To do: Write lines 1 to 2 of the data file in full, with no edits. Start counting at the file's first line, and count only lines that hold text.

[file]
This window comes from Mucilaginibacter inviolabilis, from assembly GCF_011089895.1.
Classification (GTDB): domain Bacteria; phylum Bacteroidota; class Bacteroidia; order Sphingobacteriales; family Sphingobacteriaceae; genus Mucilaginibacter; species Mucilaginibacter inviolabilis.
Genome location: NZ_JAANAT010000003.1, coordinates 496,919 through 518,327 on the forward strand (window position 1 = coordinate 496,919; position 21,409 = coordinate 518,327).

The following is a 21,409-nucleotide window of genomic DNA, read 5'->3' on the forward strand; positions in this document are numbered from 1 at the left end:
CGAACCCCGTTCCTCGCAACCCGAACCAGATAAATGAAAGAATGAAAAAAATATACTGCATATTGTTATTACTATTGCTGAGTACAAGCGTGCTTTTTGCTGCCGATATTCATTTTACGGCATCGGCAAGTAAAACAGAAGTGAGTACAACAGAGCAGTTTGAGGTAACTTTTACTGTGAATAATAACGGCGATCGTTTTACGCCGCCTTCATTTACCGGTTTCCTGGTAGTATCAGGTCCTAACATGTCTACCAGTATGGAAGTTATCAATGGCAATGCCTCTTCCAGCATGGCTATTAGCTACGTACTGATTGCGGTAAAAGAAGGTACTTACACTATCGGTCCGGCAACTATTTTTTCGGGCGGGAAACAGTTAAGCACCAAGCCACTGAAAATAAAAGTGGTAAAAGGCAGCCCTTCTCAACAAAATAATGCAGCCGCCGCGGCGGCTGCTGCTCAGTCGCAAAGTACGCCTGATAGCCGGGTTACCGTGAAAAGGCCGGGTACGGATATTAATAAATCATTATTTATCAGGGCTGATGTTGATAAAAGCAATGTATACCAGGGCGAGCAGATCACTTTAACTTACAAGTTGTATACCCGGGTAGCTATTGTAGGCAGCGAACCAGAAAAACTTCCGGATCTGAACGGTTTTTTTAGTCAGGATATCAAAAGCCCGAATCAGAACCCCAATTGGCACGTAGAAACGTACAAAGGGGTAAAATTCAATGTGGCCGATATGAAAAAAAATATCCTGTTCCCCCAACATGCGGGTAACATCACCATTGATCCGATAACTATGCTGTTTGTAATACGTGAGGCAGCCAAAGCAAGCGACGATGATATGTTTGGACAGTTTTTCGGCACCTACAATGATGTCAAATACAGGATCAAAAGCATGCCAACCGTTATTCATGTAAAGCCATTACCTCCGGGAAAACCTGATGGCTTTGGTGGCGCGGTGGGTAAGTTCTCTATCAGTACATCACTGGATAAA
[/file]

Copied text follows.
This window comes from Mucilaginibacter inviolabilis, from assembly GCF_011089895.1.
Classification (GTDB): domain Bacteria; phylum Bacteroidota; class Bacteroidia; order Sphingobacteriales; family Sphingobacteriaceae; genus Mucilaginibacter; species Mucilaginibacter inviolabilis.